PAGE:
Because of the individual variability in macaque cycle profiles, it was difficult to obtain animals during exactly the same phases of the menstrual cycle. To overcome this problem we have also employed an alternate strategy for studying the influence of sex steroids on gene expression, namely, bilateral ovariectomy followed by hormone replacement therapy (HRT) [37]. Ovariectomized, adult rhesus macaques were either given: 1) no HRT, or 2) received supplemental estrogen for 4 weeks, or 3) estrogen for 4 weeks and estrogen plus progesterone during the last 2 weeks of treatment. This artificial cycle maintained physiological levels of steroids, but were less variable than normal menstrual cycles, providing a more stable hormonal treatment milieu within each treatment group. Gene regulation was examined in the same brain regions as the menstrual cycle study. However, this study was performed using the recently-developed Affymetrix GeneChip® Rhesus Macaque Genome Array. As in the menstrual cycle study described above, the goal of this study was to examine the effects of HRT on gene regulation in the hypothalamus, amygdala and hippocampus.

Employing the GeneSifter software, we again tested with a 2-way ANOVA, for the effect of tissue region by hormone treatment. At the p<0.05 level, and invoking the Benjamini-Hochberg correction for false discovery rate, threshold levels of 1.2-, 1.5-, 1.8-, 2-, 3-, and 4-fold change identified 21,317, 6,609, 2,806, 1,809, 427 and 160 candidate genes, respectively. PCA (data not shown) revealed that the hypothalamus separated from the other regions along the first principal component. Interestingly, only the amygdala in the ovariectomized untreated group was markedly separated from the rest of the treatment groups in the amygdala and hippocampus, along the second component axis.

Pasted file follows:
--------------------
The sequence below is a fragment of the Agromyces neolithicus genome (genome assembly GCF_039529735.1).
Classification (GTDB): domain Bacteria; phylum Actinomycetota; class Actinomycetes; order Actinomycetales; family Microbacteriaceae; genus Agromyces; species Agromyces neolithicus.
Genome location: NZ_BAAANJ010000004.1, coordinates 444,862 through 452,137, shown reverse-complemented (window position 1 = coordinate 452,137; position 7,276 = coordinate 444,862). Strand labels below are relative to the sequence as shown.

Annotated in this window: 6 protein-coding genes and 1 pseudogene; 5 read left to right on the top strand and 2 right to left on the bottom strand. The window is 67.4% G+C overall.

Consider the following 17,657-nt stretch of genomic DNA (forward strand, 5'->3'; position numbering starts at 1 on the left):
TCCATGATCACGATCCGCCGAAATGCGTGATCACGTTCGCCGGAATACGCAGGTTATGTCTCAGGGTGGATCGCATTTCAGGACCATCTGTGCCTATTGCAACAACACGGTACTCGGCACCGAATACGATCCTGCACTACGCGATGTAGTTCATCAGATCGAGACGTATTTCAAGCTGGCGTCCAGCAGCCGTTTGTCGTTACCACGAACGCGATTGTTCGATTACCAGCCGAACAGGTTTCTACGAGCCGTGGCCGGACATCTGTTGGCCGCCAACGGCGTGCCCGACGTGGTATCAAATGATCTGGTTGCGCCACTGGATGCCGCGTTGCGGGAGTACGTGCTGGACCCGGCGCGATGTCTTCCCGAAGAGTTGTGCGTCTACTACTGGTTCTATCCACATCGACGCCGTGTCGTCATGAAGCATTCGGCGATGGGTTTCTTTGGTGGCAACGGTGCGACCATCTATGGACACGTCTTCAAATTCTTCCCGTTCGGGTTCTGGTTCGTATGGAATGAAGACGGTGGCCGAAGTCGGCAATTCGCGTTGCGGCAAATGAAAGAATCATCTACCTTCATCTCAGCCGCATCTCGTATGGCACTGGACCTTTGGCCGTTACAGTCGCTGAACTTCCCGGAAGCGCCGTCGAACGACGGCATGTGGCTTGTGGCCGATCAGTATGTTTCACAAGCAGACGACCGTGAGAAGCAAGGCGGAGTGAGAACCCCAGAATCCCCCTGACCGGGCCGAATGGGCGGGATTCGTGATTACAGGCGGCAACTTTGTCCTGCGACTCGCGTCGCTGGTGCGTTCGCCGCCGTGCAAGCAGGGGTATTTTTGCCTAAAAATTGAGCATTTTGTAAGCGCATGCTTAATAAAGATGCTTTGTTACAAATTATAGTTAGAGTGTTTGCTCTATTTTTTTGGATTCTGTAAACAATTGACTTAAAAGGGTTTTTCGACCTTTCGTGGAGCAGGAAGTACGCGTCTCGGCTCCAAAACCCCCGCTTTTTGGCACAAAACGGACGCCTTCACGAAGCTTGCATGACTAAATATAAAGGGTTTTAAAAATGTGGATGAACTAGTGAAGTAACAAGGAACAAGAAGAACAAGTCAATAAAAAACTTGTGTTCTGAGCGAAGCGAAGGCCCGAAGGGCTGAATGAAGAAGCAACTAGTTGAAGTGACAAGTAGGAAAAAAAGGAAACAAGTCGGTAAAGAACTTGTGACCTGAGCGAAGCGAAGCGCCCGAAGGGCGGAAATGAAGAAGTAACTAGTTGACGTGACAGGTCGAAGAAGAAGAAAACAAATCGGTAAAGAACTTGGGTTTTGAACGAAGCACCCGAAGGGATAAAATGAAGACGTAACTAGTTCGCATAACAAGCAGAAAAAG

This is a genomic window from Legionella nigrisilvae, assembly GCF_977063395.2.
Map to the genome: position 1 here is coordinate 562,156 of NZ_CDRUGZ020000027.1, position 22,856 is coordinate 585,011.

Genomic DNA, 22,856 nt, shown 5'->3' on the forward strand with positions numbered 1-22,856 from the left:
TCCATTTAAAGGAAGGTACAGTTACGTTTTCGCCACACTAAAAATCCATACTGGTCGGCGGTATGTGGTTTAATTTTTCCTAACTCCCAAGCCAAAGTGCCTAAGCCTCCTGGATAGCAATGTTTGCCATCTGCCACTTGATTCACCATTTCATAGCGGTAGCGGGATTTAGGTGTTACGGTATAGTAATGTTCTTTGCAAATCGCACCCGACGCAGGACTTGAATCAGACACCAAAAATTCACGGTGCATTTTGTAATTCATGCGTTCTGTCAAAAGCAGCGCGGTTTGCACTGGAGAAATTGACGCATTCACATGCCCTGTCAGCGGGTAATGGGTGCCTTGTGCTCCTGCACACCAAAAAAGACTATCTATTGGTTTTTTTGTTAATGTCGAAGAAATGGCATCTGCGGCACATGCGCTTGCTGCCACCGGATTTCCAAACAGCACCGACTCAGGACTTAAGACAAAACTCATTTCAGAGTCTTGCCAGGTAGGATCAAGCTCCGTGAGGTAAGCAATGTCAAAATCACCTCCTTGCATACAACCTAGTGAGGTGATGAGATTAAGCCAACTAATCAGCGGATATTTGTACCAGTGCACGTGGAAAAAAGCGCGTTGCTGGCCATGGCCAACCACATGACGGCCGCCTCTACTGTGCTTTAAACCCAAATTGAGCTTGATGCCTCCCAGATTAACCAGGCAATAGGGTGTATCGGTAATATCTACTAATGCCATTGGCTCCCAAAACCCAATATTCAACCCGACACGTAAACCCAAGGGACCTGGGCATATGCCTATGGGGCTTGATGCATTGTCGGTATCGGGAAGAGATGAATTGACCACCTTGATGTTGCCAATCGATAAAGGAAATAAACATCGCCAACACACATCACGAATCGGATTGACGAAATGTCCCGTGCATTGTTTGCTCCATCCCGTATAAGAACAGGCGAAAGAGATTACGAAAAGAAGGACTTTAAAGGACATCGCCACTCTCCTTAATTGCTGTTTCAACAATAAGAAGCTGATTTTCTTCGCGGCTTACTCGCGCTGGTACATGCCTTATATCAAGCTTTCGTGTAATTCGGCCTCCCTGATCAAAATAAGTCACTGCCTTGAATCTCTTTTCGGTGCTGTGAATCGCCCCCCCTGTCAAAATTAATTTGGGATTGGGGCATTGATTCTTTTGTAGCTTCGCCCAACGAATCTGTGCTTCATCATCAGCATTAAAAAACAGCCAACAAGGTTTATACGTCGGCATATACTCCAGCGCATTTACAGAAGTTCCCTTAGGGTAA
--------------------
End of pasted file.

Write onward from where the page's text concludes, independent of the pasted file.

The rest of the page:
Once candidate genes have been identified, bioinformatic approaches can be used to organize the data by genes that share common biological or mechanistic processes. To this end the GeneSifter program offers Gene Ontology or KEGG (Kyoto Encyclopedia of Genes and Genomes), which graphically organizes the data into pathways and biological processes. The significance of these pathways is determined using a z-score, which identifies ontology terms or pathways that are significantly over-represented or under-represented on the microarray [38]. For this particular study, significant z-scores were determined primarily for the neuroactive ligand-receptor interaction, GnRH signaling pathway, MAPK signaling pathway, calcium signaling pathway, axon guidance and gap junction (Table 1). This reduction of the candidate gene list into more manageable functional groups facilitates interepretation of the data in mechanistic terms.

Table 1
Examples of a few of the KEGG pathways (25 in total), in which genes that were affected by HRT treatment, brain region or the interaction (2-way ANOVA, p<0.05, 3× change) are significantly over-represented.

3. Closing remarks

Because of their close genetic similarity to humans, rhesus macaques represent excellent animal models for gene profiling studies, using comprehensive species-specific microarrays. However, there are potential pitfalls with this new technology, which can affect validity of the results. Data from our rhesus macaque gene expression studies emphasize the importance of experimental designs that control for changes in hormonal milieu. This is especially pertinent when studying females, as many of their hormones are influenced by the phase of the menstrual cycle and menopausal status, and also vary seasonally and across the 24-hour day.


This work was supported by National Institutes of Health grants: AG029612, HD029186 and RR000163. All of the gene microarray assays were performed in the Affymetrix Microarray Core of the Gene Microarray Shared Resource at OHSU.